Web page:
AARP Poll Of Nevadans Aged 50+ Shows Election Concerns Include Medicare, Social Security, Not Just Jobs, Economy
CARSON CITY – It’s not just jobs and the economy but the future of Social Security and Medicare that concerns Nevadans aged 50 and older in this 2012 presidential election year, according to a new poll commissioned by the AARP and released today.
The survey includes responses from Nevadans aged 50 and older, as well as results for a subgroup of those aged 50 to 64 who are still working.
Working baby boomer voters in Nevada are pessimistic about retirement, the poll results show. Of this group, 67 percent believe they will have to delay retirement and 32 percent are not confident they will ever be able to retire. Sixty-eight percent of working boomers believe the recent economic downturn will force them to rely more on Social Security and Medicare.
A large majority of Nevada voters age 50 and older want the candidates to better explain their plans for Social Security and Medicare to help them decide who they will support in November, the poll results show.
“While concerns about access to living wage jobs in a struggling economy is certainly important to most Nevadans, voters age 50-plus are most concerned about reforming/strengthening Social Security, reducing the budget deficit and reforming/strengthening Medicare,” said Maria Dent, AARP Nevada spokeswoman. “Any meaningful discussion of the economy during this year’s election has to include real plans about the future of Social Security and Medicare. For older voters, ‘retirement security’ and ‘economic security’ is largely the same thing.”
AARP commissioned Hart Research Associates and GS Strategy Group to conduct a series of surveys of registered voters aged 18 and over, which were conducted by telephone July 10 to16. The national survey included 1,852 registered voters.
The survey also focused on Nevada, where 408 voters aged 50 and older were polled. The Nevada results have a margin of error of plus/minus 4.9 percentage points.
Nevada is one of several battleground states expected to play a major role in the presidential race.
The surveys looked at five other battleground states: Colorado, Florida, Ohio, Virginia and Wisconsin, as well as African Americans and Hispanics aged 50 and older.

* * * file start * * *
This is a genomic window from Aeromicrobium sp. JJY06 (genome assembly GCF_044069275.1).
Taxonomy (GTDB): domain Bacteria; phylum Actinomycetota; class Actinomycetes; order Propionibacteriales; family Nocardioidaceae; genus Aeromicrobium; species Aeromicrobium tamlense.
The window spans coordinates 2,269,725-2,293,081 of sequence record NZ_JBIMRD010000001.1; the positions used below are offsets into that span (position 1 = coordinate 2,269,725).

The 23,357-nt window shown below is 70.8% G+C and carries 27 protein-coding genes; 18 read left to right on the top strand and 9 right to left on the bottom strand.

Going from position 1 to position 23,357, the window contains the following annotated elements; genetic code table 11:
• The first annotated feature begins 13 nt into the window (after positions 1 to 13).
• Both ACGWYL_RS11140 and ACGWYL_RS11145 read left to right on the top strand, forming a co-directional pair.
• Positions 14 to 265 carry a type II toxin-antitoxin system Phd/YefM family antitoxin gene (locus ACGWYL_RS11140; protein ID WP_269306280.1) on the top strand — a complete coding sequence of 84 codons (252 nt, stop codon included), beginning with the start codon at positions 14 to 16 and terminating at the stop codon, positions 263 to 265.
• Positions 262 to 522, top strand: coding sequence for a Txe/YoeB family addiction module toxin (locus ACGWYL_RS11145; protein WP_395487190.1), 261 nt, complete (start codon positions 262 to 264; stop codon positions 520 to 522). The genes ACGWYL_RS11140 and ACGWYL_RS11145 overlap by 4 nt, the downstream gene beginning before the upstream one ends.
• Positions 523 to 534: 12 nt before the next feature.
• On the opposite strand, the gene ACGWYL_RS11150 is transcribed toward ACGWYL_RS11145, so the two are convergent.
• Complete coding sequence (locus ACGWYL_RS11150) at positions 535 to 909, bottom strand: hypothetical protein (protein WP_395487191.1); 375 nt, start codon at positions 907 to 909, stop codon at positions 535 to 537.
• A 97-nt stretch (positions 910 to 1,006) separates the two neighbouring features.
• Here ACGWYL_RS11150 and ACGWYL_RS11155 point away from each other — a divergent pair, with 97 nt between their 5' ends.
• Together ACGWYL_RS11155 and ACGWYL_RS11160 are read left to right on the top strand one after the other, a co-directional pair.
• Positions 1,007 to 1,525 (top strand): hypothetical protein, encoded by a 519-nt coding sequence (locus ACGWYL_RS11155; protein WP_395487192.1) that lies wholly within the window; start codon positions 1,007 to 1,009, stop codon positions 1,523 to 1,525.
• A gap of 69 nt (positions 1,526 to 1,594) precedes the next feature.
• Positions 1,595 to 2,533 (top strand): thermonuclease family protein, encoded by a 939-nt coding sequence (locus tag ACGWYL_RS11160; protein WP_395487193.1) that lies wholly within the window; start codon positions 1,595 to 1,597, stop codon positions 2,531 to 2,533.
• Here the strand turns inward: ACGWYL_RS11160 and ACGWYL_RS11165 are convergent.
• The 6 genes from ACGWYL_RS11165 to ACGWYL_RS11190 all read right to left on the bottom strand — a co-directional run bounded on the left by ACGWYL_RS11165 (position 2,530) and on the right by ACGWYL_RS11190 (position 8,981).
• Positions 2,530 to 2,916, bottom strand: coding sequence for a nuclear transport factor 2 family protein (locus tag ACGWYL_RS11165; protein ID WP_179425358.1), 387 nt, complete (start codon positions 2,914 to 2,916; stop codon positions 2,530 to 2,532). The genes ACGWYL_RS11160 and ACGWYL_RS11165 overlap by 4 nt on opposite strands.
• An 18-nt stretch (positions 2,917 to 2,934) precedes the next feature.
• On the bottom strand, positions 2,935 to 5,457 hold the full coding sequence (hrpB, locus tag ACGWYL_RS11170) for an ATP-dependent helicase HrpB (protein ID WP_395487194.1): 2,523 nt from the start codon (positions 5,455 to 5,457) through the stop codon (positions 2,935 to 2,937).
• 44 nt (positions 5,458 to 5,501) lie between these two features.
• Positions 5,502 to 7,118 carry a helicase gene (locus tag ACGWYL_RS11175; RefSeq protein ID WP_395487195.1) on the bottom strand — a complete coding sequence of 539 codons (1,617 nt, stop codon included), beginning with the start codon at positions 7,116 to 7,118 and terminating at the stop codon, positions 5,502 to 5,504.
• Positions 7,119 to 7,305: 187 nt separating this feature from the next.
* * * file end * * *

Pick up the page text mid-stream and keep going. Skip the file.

The poll results show Nevada voters aged 50 and over are tied in their preference for president, with 46 percent each for President Obama and Gov. Mitt Romney and 8 percent not sure.
In the Nevada Senate race between Sen. Dean Heller, R-Nev., and Rep. Shelley Berkley, D-Nev., Heller has a slight edge of 33 percent to 31 percent with 13 percent leaning to Heller, 11 percent leaning to Berkley and 12 percent not sure.
The results also show 51 percent of those surveyed disapproved of President Obama’s job performance, with 43 percent in support and 6 percent not sure. The job approval rating was much lower for Congress, with 84 percent disapproving, 8 percent approving and 8 percent not sure.
The concerns of Nevada voters 50 and older highlight the importance of Social Security and Medicare as election issues. They think the next president and Congress need to strengthen Social Security (94 percent) and Medicare (93 percent). They also overwhelmingly (93 percent) think that these issues are too big for either party to fix alone and require Republicans and Democrats to come together.
Voters 50+ in Nevada are looking to the candidates for more information on these key issues. These voters think the candidates have not done a good job of explaining their plans on Social Security (74 percent) and Medicare (66 percent).
“The message from voters 50+ is clear,” said Nancy LeaMond, AARP executive vice president, state and national group. “In a razor-tight election, candidates have a major opportunity to reach key voters by speaking about their plans on Social Security and Medicare – and they are making a huge gamble if they ignore them.”
Earlier this year, AARP launched You’ve Earned a Say, a national conversation to ensure that Americans have a say in the future of Social Security and Medicare. To date, more than 2.1 million Americans have engaged with You’ve Earned a Say to share their thoughts about how best to protect and strengthen health and retirement security for today’s seniors and future generations.
In Nevada, the You’ve Earned a Say road tour kicked off at Lake Tahoe’s Hot August Nights the first weekend of August. AARP Nevada will also be hosting events and thought leader forums in northern Nevada during a three-day tour of northern Nevada – stopping in Reno, Carson, Fernley, Fallon and Silver Springs. A tour of southern Nevada is being planned for October.
AARP is a nonprofit, nonpartisan organization, with a membership of more than 37 million. AARP does not endorse candidates for public office or make contributions to either political campaigns or candidates.